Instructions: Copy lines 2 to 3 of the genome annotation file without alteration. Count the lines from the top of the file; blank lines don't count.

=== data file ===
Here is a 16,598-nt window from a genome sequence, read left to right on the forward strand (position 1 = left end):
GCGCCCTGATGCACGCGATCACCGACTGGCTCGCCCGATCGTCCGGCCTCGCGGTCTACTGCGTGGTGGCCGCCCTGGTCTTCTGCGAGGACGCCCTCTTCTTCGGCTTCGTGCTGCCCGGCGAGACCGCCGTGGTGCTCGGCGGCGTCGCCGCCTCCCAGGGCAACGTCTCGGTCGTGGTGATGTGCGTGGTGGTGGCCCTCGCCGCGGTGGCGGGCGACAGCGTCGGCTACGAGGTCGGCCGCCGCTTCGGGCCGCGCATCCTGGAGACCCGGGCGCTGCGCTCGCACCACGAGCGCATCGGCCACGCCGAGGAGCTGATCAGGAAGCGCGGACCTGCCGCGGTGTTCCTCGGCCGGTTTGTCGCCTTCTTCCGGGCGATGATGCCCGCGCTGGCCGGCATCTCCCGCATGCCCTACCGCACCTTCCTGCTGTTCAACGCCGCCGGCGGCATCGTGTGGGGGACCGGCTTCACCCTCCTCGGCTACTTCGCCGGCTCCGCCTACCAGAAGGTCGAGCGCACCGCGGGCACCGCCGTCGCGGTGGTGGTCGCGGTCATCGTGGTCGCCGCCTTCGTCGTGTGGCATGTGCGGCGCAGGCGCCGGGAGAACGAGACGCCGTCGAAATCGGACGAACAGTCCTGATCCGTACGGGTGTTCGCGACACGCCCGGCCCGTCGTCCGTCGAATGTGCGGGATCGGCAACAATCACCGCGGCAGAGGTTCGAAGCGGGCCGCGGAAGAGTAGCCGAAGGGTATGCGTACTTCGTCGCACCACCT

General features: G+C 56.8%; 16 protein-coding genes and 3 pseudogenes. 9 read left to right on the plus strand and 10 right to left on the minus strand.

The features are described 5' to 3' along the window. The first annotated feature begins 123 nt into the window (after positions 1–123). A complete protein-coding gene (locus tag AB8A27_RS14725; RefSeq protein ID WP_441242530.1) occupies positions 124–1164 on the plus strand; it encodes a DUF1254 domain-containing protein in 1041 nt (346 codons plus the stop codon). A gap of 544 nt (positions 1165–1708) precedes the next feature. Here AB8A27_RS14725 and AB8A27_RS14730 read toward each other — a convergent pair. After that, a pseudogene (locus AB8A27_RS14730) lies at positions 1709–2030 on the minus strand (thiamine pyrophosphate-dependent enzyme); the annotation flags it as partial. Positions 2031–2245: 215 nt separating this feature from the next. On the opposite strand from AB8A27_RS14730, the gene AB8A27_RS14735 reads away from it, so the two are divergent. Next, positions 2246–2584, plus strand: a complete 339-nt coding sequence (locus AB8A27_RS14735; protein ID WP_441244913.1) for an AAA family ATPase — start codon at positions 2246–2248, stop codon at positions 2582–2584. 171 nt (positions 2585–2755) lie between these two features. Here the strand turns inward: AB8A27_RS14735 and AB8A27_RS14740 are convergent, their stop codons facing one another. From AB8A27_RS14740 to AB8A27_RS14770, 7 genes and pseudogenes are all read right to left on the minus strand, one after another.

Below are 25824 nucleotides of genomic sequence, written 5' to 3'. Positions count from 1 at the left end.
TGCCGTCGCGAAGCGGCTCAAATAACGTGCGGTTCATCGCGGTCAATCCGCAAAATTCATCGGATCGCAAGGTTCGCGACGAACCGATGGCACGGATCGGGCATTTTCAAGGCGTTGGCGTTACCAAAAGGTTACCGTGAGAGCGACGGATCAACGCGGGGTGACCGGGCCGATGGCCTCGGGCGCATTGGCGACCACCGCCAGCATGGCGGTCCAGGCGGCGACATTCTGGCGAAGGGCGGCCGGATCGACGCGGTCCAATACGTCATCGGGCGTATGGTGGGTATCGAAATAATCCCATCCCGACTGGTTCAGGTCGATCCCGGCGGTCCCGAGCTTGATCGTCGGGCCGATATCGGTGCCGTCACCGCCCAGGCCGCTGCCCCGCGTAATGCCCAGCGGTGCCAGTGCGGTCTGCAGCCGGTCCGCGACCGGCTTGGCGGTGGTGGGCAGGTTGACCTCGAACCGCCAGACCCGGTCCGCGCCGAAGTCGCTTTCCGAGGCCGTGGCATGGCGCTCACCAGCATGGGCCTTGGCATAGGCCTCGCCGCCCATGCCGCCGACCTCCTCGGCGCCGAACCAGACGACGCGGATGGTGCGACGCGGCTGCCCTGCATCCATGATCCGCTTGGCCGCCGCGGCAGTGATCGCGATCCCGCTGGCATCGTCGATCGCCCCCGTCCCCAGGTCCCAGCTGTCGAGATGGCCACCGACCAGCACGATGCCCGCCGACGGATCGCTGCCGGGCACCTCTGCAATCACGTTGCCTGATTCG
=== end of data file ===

GCGCCCTGATGCACGCGATCACCGACTGGCTCGCCCGATCGTCCGGCCTCGCGGTCTACTGCGTGGTGGCCGCCCTGGTCTTCTGCGAGGACGCCCTCTTCTTCGGCTTCGTGCTGCCCGGCGAGACCGCCGTGGTGCTCGGCGGCGTCGCCGCCTCCCAGGGCAACGTCTCGGTCGTGGTGATGTGCGTGGTGGTGGCCCTCGCCGCGGTGGCGGGCGACAGCGTCGGCTACGAGGTCGGCCGCCGCTTCGGGCCGCGCATCCTGGAGACCCGGGCGCTGCGCTCGCACCACGAGCGCATCGGCCACGCCGAGGAGCTGATCAGGAAGCGCGGACCTGCCGCGGTGTTCCTCGGCCGGTTTGTCGCCTTCTTCCGGGCGATGATGCCCGCGCTGGCCGGCATCTCCCGCATGCCCTACCGCACCTTCCTGCTGTTCAACGCCGCCGGCGGCATCGTGTGGGGGACCGGCTTCACCCTCCTCGGCTACTTCGCCGGCTCCGCCTACCAGAAGGTCGAGCGCACCGCGGGCACCGCCGTCGCGGTGGTGGTCGCGGTCATCGTGGTCGCCGCCTTCGTCGTGTGGCATGTGCGGCGCAGGCGCCGGGAGAACGAGACGCCGTCGAAATCGGACGAACAGTCCTGATCCGTACGGGTGTTCGCGACACGCCCGGCCCGTCGTCCGTCGAATGTGCGGGATCGGCAACAATCACCGCGGCAGAGGTTCGAAGCGGGCCGCGGAAGAGTAGCCGAAGGGTATGCGTACTTCGTCGCACCACCT

General features: G+C 56.8%; 16 protein-coding genes and 3 pseudogenes. 9 read left to right on the plus strand and 10 right to left on the minus strand.